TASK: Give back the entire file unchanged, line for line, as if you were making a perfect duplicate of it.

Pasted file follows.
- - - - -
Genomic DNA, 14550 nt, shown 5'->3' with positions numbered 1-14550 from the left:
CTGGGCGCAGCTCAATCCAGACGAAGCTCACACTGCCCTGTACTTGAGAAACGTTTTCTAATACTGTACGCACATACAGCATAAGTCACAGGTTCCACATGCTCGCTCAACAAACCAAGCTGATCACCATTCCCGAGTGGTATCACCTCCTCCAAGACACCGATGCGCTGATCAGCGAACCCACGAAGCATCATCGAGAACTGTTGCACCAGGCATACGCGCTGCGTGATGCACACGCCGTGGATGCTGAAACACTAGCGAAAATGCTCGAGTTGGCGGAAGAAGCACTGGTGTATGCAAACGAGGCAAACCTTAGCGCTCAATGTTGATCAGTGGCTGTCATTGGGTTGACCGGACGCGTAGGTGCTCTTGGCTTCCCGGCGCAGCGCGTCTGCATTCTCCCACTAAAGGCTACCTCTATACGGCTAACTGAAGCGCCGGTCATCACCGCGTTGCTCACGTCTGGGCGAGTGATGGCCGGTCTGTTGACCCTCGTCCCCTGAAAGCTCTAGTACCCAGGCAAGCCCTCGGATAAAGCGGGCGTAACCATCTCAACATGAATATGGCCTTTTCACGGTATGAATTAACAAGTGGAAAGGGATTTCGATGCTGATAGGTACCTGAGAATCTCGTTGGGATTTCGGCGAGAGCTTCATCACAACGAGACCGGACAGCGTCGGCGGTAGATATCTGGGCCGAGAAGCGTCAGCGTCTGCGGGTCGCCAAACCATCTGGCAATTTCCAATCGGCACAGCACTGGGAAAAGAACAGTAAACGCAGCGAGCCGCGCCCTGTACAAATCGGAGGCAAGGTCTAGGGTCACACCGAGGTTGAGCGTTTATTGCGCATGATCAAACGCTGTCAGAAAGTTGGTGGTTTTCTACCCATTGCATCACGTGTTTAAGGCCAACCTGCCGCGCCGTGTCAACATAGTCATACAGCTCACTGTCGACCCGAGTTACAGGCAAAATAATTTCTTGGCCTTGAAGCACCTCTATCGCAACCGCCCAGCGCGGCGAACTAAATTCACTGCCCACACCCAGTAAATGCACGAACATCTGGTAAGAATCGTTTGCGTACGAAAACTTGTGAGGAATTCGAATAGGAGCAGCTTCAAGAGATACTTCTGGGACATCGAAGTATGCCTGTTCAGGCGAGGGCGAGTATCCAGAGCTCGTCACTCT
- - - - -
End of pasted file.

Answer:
Genomic DNA, 14550 nt, shown 5'->3' with positions numbered 1-14550 from the left:
CTGGGCGCAGCTCAATCCAGACGAAGCTCACACTGCCCTGTACTTGAGAAACGTTTTCTAATACTGTACGCACATACAGCATAAGTCACAGGTTCCACATGCTCGCTCAACAAACCAAGCTGATCACCATTCCCGAGTGGTATCACCTCCTCCAAGACACCGATGCGCTGATCAGCGAACCCACGAAGCATCATCGAGAACTGTTGCACCAGGCATACGCGCTGCGTGATGCACACGCCGTGGATGCTGAAACACTAGCGAAAATGCTCGAGTTGGCGGAAGAAGCACTGGTGTATGCAAACGAGGCAAACCTTAGCGCTCAATGTTGATCAGTGGCTGTCATTGGGTTGACCGGACGCGTAGGTGCTCTTGGCTTCCCGGCGCAGCGCGTCTGCATTCTCCCACTAAAGGCTACCTCTATACGGCTAACTGAAGCGCCGGTCATCACCGCGTTGCTCACGTCTGGGCGAGTGATGGCCGGTCTGTTGACCCTCGTCCCCTGAAAGCTCTAGTACCCAGGCAAGCCCTCGGATAAAGCGGGCGTAACCATCTCAACATGAATATGGCCTTTTCACGGTATGAATTAACAAGTGGAAAGGGATTTCGATGCTGATAGGTACCTGAGAATCTCGTTGGGATTTCGGCGAGAGCTTCATCACAACGAGACCGGACAGCGTCGGCGGTAGATATCTGGGCCGAGAAGCGTCAGCGTCTGCGGGTCGCCAAACCATCTGGCAATTTCCAATCGGCACAGCACTGGGAAAAGAACAGTAAACGCAGCGAGCCGCGCCCTGTACAAATCGGAGGCAAGGTCTAGGGTCACACCGAGGTTGAGCGTTTATTGCGCATGATCAAACGCTGTCAGAAAGTTGGTGGTTTTCTACCCATTGCATCACGTGTTTAAGGCCAACCTGCCGCGCCGTGTCAACATAGTCATACAGCTCACTGTCGACCCGAGTTACAGGCAAAATAATTTCTTGGCCTTGAAGCACCTCTATCGCAACCGCCCAGCGCGGCGAACTAAATTCACTGCCCACACCCAGTAAATGCACGAACATCTGGTAAGAATCGTTTGCGTACGAAAACTTGTGAGGAATTCGAATAGGAGCAGCTTCAAGAGATACTTCTGGGACATCGAAGTATGCCTGTTCAGGCGAGGGCGAGTATCCAGAGCTCGTCACTCT